Cardiovasc Digit Health J 2020 Jul-Aug;1(1):11-20

National Heart and Lung Institute, Imperial College London, Hammersmith Hospital, London, United Kingdom.

Background: His-bundle pacing (HBP) has emerged as an alternative to conventional ventricular pacing because of its ability to deliver physiological ventricular activation. Pacing at the His bundle produces different electrocardiographic (ECG) responses: selective His-bundle pacing (S-HBP), non-selective His bundle pacing (NS-HBP), and myocardium-only capture (MOC). These 3 capture types must be distinguished from each other, which can be challenging and time-consuming even for experts.

Objective: The purpose of this study was to use artificial intelligence (AI) in the form of supervised machine learning using a convolutional neural network (CNN) to automate HBP ECG interpretation.

Methods: We identified patients who had undergone HBP and extracted raw 12-lead ECG data during S-HBP, NS-HBP, and MOC. A CNN was trained, using 3-fold cross-validation, on 75% of the segmented QRS complexes labeled with their capture type. The remaining 25% was kept aside as a testing dataset.

Results: The CNN was trained with 1297 QRS complexes from 59 patients. Cohen kappa for the neural network's performance on the 17-patient testing set was 0.59 (95% confidence interval 0.30 to 0.88; <.0001), with an overall accuracy of 75%. The CNN's accuracy in the 17-patient testing set was 67% for S-HBP, 71% for NS-HBP, and 84% for MOC.

Conclusion: We demonstrated proof of concept that a neural network can be trained to automate discrimination between HBP ECG responses. When a larger dataset is trained to higher accuracy, automated AI ECG analysis could facilitate HBP implantation and follow-up and prevent complications resulting from incorrect HBP ECG analysis.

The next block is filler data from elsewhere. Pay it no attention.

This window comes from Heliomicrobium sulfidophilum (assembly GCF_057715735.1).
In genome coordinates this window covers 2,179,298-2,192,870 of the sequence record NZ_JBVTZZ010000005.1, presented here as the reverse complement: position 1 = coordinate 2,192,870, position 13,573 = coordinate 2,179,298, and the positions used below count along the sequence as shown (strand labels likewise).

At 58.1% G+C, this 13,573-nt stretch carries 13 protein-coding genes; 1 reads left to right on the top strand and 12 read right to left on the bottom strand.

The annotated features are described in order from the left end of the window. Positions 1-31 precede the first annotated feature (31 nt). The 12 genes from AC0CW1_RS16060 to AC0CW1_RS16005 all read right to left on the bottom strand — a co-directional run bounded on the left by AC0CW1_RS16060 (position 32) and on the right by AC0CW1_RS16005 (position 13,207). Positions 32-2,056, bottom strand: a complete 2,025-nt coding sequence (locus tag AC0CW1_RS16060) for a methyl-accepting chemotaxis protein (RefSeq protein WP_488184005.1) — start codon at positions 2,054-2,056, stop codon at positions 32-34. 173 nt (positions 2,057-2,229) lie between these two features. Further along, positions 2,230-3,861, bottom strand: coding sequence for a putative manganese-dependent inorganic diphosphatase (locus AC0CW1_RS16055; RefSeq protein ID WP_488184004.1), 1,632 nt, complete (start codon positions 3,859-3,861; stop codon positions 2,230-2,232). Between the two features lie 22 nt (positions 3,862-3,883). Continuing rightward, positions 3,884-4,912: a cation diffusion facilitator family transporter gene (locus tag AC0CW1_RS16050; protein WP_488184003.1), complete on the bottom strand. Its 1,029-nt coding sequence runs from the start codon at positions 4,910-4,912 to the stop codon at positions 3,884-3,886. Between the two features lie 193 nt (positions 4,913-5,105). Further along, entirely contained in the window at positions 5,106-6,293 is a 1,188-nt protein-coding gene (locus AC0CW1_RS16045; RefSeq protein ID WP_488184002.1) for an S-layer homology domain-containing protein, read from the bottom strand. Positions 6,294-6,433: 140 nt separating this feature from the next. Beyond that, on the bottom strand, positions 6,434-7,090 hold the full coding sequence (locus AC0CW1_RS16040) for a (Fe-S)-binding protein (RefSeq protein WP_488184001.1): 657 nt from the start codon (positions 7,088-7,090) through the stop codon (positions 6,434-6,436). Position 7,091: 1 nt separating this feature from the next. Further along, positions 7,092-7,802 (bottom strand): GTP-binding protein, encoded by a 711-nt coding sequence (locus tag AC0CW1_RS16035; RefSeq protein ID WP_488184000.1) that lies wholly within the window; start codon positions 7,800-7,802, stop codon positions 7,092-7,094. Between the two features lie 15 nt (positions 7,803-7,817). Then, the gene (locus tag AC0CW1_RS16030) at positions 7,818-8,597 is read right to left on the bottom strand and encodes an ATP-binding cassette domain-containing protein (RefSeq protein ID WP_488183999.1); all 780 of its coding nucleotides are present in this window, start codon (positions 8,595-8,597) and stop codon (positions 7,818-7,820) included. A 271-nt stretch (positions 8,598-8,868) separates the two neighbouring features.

View Article and Find Full Text PDF

Download full-text PDF

Source
http://dx.doi.org/10.1016/j.cvdhj.2020.07.001DOI Listing
http://www.ncbi.nlm.nih.gov/pmc/articles/PMC7484933PMC
September 2020

When and where soil is important to modify the carbon and water economy of leaves.

New Phytol 2020 10 9;228(1):121-135. Epub 2020 Jul 9.

Département des Sciences de l'environnement, Université du Québec à Trois-Rivières, CP 500, Trois-Rivières, QC, G9A 5H7, Canada.

Photosynthetic 'least-cost' theory posits that the optimal trait combination for a given environment is that where the summed costs of photosynthetic water and nutrient acquisition/use are minimised. The effects of soil water and nutrient availability on photosynthesis should be stronger as climate-related costs for both resources increase. Two independent datasets of photosynthetic traits, Globamax (1509 species, 288 sites) and Glob13C (3645 species, 594 sites), were used to quantify biophysical and biochemical limitations of photosynthesis and the key variable C /C (CO drawdown during photosynthesis). Climate and soil variables were associated with both datasets. The biochemical photosynthetic capacity was higher on alkaline soils. This effect was strongest at more arid sites, where water unit-costs are presumably higher. Higher values of soil silt and depth increased C /C , likely by providing greater H O supply, alleviating biophysical photosynthetic limitation when soil water is scarce. Climate is important in controlling the optimal balance of H O and N costs for photosynthesis, but soil properties change these costs, both directly and indirectly. In total, soil properties modify the climate-demand driven predictions of C /C by up to 30% at a global scale.